Chennai Metro Phase II: Special Tunnel Boring Machines To Be Used In Madhavaram-SIPCOT Line

Snapshot
  • The estimated cost of the Phase II project is Rs 63,246 crore. Construction is expected to be completed by the end of 2026.

Chennai Metro Rail Limited (CMRL) intends to deploy two specialised tunnel boring machines (TBM) to handle some portions of the underground work in the stretch between Royapettah and Taramani on Corridor-3.

It is due to the rocky terrain underground.

Tunnelling work began last week at Madhavaram as part of the Phase II project on Corridor-3 from Madhavaram to SIPCOT.

The expansion of Metro Phase II is planned with a network length of 118.9 km with 128 stations. It consists of three corridors:

  • Corridor-3 – From Madhavaram to SIPCOT (45.8 km)
  • Corridor-4 – From Lighthouse to Poonamalle Bypass (26.1 km)
  • Corridor-5 – From Madhavaram to Sholinganallur (47 km).

The estimated cost of the Phase II project is Rs 63,246 crore. Construction is expected to be completed by the end of 2026.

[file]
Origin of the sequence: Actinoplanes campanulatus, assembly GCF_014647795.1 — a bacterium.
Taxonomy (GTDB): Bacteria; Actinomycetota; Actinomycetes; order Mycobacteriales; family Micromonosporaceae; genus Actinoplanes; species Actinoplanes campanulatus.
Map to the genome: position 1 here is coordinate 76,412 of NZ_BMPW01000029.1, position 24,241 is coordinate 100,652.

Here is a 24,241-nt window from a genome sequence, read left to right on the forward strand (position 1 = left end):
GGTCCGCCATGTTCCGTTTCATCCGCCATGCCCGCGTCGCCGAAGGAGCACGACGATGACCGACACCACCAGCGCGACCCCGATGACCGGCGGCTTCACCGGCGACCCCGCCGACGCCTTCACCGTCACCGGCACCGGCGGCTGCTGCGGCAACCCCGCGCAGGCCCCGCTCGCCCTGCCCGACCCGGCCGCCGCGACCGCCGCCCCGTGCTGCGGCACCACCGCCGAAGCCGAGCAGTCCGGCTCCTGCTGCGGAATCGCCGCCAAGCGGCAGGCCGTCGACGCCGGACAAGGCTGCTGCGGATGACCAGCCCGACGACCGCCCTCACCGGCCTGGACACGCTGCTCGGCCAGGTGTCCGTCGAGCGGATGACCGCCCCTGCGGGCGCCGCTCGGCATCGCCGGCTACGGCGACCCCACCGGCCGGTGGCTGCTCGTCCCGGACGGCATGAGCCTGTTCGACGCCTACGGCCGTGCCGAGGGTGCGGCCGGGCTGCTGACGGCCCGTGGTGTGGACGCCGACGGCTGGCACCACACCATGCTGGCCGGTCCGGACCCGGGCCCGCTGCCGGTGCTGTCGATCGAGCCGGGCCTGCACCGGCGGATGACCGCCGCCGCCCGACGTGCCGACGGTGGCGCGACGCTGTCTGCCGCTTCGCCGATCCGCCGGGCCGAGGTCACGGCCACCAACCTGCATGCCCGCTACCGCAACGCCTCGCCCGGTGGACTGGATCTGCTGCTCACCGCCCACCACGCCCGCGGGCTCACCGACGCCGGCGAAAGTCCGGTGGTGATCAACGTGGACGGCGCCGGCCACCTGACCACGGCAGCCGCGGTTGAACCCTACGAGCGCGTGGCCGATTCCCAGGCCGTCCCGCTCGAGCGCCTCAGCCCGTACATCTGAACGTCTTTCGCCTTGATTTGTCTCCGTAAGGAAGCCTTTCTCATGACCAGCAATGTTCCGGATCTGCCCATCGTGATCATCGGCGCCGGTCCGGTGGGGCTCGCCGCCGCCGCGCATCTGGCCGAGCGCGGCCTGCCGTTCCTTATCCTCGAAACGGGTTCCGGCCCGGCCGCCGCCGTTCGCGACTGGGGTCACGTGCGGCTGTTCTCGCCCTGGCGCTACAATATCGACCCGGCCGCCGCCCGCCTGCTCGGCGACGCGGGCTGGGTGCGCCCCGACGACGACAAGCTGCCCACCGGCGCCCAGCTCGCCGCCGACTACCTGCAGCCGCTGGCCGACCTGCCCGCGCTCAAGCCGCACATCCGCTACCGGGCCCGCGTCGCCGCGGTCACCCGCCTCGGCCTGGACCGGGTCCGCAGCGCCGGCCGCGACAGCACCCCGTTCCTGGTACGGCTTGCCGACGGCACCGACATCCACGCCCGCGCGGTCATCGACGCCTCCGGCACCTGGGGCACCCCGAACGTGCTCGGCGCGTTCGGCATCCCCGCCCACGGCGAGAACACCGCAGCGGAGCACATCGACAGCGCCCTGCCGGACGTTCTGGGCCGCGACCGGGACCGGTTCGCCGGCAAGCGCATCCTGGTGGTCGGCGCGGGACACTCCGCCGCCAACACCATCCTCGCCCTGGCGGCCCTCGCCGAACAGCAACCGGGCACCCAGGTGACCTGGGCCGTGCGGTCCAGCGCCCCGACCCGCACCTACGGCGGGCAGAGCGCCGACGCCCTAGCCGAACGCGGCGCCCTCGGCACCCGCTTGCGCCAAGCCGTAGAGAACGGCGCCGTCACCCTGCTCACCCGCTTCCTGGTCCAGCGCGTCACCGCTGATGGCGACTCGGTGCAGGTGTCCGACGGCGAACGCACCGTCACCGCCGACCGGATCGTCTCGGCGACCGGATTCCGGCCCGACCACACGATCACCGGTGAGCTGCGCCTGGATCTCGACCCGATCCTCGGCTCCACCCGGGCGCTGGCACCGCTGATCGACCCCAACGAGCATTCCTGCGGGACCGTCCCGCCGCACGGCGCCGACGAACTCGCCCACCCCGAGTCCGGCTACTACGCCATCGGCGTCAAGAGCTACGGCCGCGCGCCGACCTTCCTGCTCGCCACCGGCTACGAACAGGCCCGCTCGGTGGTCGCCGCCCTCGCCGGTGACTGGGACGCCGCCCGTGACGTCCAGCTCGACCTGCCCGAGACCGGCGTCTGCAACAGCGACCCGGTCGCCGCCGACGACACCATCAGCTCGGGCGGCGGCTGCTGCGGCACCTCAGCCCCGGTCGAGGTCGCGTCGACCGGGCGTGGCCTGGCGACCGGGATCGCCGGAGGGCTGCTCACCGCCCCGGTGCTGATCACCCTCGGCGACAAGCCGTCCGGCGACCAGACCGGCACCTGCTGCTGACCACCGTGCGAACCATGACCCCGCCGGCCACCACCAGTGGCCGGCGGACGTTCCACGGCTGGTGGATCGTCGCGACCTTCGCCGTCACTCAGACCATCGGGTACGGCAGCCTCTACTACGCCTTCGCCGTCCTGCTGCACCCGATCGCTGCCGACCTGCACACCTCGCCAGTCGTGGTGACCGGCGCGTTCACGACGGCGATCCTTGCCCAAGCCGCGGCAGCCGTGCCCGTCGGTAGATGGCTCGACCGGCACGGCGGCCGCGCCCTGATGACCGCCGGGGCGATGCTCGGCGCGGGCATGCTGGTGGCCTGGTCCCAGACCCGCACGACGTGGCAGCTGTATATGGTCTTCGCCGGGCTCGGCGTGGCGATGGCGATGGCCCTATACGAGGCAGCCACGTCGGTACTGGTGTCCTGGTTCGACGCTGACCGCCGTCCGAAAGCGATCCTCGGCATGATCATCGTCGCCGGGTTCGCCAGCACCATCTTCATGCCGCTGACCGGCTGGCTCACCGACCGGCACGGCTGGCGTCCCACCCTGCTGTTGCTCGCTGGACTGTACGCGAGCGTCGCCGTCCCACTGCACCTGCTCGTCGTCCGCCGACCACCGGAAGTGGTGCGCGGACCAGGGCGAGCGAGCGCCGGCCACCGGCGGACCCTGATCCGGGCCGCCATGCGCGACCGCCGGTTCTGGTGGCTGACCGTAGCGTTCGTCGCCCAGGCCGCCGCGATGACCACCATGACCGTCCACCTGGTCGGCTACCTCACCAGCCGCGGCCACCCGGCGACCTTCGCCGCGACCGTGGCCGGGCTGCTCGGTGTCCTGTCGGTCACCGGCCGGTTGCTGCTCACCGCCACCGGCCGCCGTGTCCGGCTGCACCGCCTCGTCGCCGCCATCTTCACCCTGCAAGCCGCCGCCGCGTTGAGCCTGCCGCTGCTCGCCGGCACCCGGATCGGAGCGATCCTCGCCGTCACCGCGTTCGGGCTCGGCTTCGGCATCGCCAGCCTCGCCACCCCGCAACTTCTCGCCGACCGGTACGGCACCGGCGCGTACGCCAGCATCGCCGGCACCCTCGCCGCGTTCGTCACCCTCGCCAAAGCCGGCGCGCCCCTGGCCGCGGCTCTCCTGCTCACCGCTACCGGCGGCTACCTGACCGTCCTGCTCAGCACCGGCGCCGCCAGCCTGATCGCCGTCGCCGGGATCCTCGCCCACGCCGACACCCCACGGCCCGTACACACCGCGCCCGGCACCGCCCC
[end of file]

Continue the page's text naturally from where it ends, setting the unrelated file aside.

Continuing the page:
Map of Chennai Metro Rail Project Phase - II Source: CMRL

Map of Chennai Metro Rail Project Phase – II Source: CMRL

CMRL will construct underground stations and tunnels in corridor-3 from Madhavaram to Taramani, and after that, the metro will rise as an elevated segment all the way to SIPCOT.

The Phase II project will require 23 TBMs. Only eight will be working on tunnels between Kellys and Taramani, and of those, two will be used to drill through rock specifically.

CMRL officials said TBMs can normally bore nearly 10 metres per day, but in the presence of hard rock, even these special TBMs can only drill three–four metres per day.

“The soil conditions are definitely manageable from Madhavaram to Kellys. The first 5-7 metres will be sandy, and then we’ll run into marine clay,” an official said, reports The Hindu.

In Phase II, the stations are built at a depth of 18–20 metres, and in a few locations, like Mylapore and Taramani, it goes as deep as 25 metres.

“At Taramani, there will be a rock at a depth of 13–14 metres and hence it could pose a major challenge,” the report added.